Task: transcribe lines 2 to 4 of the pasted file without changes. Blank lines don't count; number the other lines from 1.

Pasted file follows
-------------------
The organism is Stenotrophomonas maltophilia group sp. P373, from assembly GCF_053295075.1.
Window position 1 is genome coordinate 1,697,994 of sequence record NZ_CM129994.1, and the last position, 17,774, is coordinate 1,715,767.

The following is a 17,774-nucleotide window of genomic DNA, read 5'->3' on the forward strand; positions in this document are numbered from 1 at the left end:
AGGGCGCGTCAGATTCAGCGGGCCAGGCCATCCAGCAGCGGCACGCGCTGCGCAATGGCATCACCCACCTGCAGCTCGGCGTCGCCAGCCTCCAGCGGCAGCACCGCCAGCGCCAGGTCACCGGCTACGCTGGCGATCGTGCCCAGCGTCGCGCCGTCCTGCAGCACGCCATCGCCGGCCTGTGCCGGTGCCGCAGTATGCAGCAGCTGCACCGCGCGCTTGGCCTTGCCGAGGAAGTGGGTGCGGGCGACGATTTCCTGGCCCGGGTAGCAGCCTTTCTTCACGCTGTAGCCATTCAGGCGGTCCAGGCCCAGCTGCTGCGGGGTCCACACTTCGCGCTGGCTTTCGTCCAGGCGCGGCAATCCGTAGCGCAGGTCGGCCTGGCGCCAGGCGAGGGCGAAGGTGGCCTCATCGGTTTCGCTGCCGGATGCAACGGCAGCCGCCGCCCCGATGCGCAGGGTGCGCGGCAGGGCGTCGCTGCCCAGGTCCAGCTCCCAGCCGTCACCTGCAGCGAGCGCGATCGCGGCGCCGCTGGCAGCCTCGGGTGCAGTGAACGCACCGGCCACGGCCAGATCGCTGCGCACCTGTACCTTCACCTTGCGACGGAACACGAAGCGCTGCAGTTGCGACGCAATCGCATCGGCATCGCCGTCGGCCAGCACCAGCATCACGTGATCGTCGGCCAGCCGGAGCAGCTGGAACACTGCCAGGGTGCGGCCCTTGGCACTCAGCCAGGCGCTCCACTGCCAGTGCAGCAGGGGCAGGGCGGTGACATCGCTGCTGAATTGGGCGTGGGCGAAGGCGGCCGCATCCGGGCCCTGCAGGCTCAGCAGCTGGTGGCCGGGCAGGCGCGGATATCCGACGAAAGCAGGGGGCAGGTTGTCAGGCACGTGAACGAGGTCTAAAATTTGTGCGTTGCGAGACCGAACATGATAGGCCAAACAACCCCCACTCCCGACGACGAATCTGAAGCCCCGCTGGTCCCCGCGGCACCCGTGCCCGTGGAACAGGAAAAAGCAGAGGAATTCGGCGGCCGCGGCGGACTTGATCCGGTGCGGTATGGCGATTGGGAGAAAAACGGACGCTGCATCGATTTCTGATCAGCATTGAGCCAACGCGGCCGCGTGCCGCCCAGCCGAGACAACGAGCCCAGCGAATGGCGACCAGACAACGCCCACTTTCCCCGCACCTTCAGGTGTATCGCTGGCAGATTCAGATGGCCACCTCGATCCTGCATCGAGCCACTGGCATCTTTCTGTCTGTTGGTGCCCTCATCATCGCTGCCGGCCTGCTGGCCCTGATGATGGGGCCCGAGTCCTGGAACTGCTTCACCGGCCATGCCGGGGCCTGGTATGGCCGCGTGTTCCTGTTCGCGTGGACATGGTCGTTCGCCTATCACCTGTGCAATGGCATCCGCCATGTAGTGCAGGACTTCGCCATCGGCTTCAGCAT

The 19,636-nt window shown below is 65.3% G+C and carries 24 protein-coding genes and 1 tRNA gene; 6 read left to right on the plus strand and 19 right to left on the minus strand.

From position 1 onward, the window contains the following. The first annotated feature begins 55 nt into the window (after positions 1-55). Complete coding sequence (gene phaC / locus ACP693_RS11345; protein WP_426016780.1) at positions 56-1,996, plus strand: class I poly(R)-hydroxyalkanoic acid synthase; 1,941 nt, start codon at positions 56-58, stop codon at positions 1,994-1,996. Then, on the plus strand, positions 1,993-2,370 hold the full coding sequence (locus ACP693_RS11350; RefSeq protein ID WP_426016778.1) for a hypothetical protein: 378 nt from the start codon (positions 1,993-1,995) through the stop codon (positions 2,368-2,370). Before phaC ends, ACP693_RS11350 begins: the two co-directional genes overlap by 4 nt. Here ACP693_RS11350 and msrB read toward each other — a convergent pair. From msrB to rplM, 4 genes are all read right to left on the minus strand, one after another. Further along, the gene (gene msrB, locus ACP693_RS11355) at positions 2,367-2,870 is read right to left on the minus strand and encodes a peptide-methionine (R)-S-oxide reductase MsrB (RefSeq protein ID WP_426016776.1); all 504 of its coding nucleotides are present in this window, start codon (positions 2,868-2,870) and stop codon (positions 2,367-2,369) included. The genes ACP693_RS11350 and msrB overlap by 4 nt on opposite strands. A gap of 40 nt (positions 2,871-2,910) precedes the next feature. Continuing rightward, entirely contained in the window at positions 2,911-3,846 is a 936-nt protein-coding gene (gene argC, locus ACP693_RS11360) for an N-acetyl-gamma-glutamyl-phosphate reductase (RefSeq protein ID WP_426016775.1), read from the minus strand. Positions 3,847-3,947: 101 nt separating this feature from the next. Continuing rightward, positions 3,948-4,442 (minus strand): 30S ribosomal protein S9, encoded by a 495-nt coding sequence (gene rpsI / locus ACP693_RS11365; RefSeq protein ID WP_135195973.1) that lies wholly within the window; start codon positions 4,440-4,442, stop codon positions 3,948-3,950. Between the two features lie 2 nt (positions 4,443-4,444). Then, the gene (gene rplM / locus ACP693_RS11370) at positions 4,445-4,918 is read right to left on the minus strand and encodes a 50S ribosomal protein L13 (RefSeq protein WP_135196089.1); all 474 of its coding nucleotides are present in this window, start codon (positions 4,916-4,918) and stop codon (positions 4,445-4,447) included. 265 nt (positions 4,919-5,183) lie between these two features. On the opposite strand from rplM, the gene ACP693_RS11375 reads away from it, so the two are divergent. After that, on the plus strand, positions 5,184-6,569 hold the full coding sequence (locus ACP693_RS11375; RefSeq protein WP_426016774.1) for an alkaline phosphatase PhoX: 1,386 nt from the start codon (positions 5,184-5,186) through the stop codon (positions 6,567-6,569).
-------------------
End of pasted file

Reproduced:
Window position 1 is genome coordinate 1,697,994 of sequence record NZ_CM129994.1, and the last position, 17,774, is coordinate 1,715,767.

The following is a 17,774-nucleotide window of genomic DNA, read 5'->3' on the forward strand; positions in this document are numbered from 1 at the left end:
AGGGCGCGTCAGATTCAGCGGGCCAGGCCATCCAGCAGCGGCACGCGCTGCGCAATGGCATCACCCACCTGCAGCTCGGCGTCGCCAGCCTCCAGCGGCAGCACCGCCAGCGCCAGGTCACCGGCTACGCTGGCGATCGTGCCCAGCGTCGCGCCGTCCTGCAGCACGCCATCGCCGGCCTGTGCCGGTGCCGCAGTATGCAGCAGCTGCACCGCGCGCTTGGCCTTGCCGAGGAAGTGGGTGCGGGCGACGATTTCCTGGCCCGGGTAGCAGCCTTTCTTCACGCTGTAGCCATTCAGGCGGTCCAGGCCCAGCTGCTGCGGGGTCCACACTTCGCGCTGGCTTTCGTCCAGGCGCGGCAATCCGTAGCGCAGGTCGGCCTGGCGCCAGGCGAGGGCGAAGGTGGCCTCATCGGTTTCGCTGCCGGATGCAACGGCAGCCGCCGCCCCGATGCGCAGGGTGCGCGGCAGGGCGTCGCTGCCCAGGTCCAGCTCCCAGCCGTCACCTGCAGCGAGCGCGATCGCGGCGCCGCTGGCAGCCTCGGGTGCAGTGAACGCACCGGCCACGGCCAGATCGCTGCGCACCTGTACCTTCACCTTGCGACGGAACACGAAGCGCTGCAGTTGCGACGCAATCGCATCGGCATCGCCGTCGGCCAGCACCAGCATCACGTGATCGTCGGCCAGCCGGAGCAGCTGGAACACTGCCAGGGTGCGGCCCTTGGCACTCAGCCAGGCGCTCCACTGCCAGTGCAGCAGGGGCAGGGCGGTGACATCGCTGCTGAATTGGGCGTGGGCGAAGGCGGCCGCATCCGGGCCCTGCAGGCTCAGCAGCTGGTGGCCGGGCAGGCGCGGATATCCGACGAAAGCAGGGGGCAGGTTGTCAGGCACGTGAACGAGGTCTAAAATTTGTGCGTTGCGAGACCGAACATGATAGGCCAAACAACCCCCACTCCCGACGACGAATCTGAAGCCCCGCTGGTCCCCGCGGCACCCGTGCCCGTGGAACAGGAAAAAGCAGAGGAATTCGGCGGCCGCGGCGGACTTGATCCGGTGCGGTATGGCGATTGGGAGAAAAACGGACGCTGCATCGATTTCTGATCAGCATTGAGCCAACGCGGCCGCGTGCCGCCCAGCCGAGACAACGAGCCCAGCGAATGGCGACCAGACAACGCCCACTTTCCCCGCACCTTCAGGTGTATCGCTGGCAGATTCAGATGGCCACCTCGATCCTGCATCGAGCCACTGGCATCTTTCTGTCTGTTGGTGCCCTCATCATCGCTGCCGGCCTGCTGGCCCTGATGATGGGGCCCGAGTCCTGGAACTGCTTCACCGGCCATGCCGGGGCCTGGTATGGCCGCGTGTTCCTGTTCGCGTGGACATGGTCGTTCGCCTATCACCTGTGCAATGGCATCCGCCATGTAGTGCAGGACTTCGCCATCGGCTTCAGCAT